With each “the Falcons should piece” argument, we will be posting a full seven round mock draft based around those arguments. Each mock has been run using the Pro Football Network’s mock draft simulator. Read the case for a cornerback here.
Round 1 – Pick 4: Patrick Surtain II, CB, Alabama
Despite the promise shown by A.J. Terrell in 2020, he alone isn’t enough to save the Falcons porous secondary. In Patrick Surtain II, they get themselves a stud. Surtain II’s height and length makes him the ideal CB1, capable of holding his own against just about any build of receiver. There are some concerns about his ability to defend deep passes, but that shouldn’t necessarily be an issue with solid safety play. Surtain II is a day oen starter, and should remain that way for a decade. Dean Pees’ defense gets a massive boost from the draft. That is gonna be fun.
Round 2 – Pick 35: Zaven Collins, LB, Tulsa
Continuing the defensive bolstering, the Falcons add a highly versatile defensive playmaker in Zaven Collins. Zaven Collins ended 2020 with 4 sacks, 4 interceptions, 2 forced fumbles, and 2 defensive touchdowns. He’s as adept at rushing the passer as he is playing in coverage, making him the ideal piece for a defensive aiming for multiplicity. Collins’ skillset makes him exactly the sort of player who ends up being taken sooner than many expected (where are New England picking?), but he’s a steal in the second round. The Falcons defense already looks in far better shape than at any point in 2020.
Round 3 – Pick 68: Tommy Togiai, DT, Ohio State
In the third round of the draft, Atlanta dip back into the defensive pool, fishing out Tommy Togiai. Togiai was a staple of the Ohio Buckeyes team that made the College Football National Championship. Sadly, he wasn’t able to help a defense that found themselves overwhelmed by a, well, overwhelming Alabama offense. Togiai would be an excellent contributor to the Falcons already pretty good run defense, chipping in against the pass where necessary. Togiai notched 3 sacks in 2020, showing the ability to get to the quarterback on occasion. Primarily, he’ll flesh out the Falcons defensive line, finally offering a true partner to Grady Jarrett on the interior.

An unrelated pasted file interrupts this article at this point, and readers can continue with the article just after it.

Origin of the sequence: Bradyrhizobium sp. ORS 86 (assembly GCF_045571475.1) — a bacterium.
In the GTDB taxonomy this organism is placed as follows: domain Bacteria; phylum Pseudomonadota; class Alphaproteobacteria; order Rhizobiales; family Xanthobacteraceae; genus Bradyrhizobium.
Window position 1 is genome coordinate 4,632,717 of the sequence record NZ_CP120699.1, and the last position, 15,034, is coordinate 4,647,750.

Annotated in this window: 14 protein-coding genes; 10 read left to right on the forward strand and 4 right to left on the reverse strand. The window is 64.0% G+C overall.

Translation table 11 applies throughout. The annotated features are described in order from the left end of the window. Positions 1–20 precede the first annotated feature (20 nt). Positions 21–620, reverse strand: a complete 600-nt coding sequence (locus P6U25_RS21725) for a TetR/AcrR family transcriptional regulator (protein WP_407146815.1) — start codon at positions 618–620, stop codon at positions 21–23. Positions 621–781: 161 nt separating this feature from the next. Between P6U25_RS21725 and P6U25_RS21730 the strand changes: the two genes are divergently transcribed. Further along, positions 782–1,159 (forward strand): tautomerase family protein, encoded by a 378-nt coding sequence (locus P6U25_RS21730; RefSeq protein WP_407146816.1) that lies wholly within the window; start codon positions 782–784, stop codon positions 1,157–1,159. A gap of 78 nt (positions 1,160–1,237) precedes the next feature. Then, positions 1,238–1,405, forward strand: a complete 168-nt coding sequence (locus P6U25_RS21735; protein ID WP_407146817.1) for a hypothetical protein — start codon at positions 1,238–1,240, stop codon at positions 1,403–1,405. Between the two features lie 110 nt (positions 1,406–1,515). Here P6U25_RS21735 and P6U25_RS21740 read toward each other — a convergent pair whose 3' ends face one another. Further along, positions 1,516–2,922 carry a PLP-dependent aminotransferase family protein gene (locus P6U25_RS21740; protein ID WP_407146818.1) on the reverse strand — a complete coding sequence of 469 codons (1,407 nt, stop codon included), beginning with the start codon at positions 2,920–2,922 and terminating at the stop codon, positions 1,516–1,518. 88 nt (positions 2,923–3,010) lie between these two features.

The Falcons have a total of 6 allocated picks on day three. One in Round 4, three in round 5, and two in round 6. With that in mind, here are the remaining picks on the final day:
- Pick 109: Tommy Tremble, TE, Notre Dame
- Pick 149: Divine Deablo, S, Virginia Tech
- Pick 179: Jaret Patterson, RB, Buffalo
- Pick 182: Aashari Crosswell, S, Arizona State
- Pick 187: Robert Jones, OG, Middle Tennessee
- Pick 218: Ian Book, QB, Notre Dame
Let’s take a deeper look at Tommy Tremble, Aashari Crosswell, and Ian Book. Tommy Tremble has been something of the “middle child” in his time at Notre Dame, playing as the teams TE2 behind current Viking, Cole Kmet, and future star, Michael Mayer. That shouldn’t discount Tremble, however. His experience in a play-action heavy offense would set him up to make an impact in 2020 as the teams, you guessed it, TE2. Tremble might be seen as a development player, but is capable of sticking on, and contributing to, the Falcons for a while to come.
Aashari Crosswell opted out of 2020, which likely resulted in his stock taking a hit. Heading into the 2020 season, he was one of the more interesting prospects at safety. His reputation wasn’t allowed to bourgeon as he’d have liked in 2020, but that shouldn’t be reason to overlook him. Crosswell is a project safety who would be in a position to contribute in 2021 given the Falcons relative lack of depth at the position. Taking Divine Deablo early in the 5th gives the Falcons the luxury of taking a swing on someone like Crosswell. If it works out, the Falcons could have one of the deepest secondaries in football in the next few years.
Ian Book took the Notre Dame Fighting Irish to within one game of the College Football National Championship, and were obliterated by Alabama. Despite his competitive record, Book’s stock hasn’t really risen accordingly. He’s clearly very talented, and certainly capable of making plays when the design breaks down. There’s a general feeling that he’s elevated by the talent around him, however, which is probably why he’s not seen as much more than a late round talent. Book isn’t likely to push to start anywhere, both in 2021 and beyond, but there’s always room for a long term back up on any roster, and he has the ability to be that in Atlanta.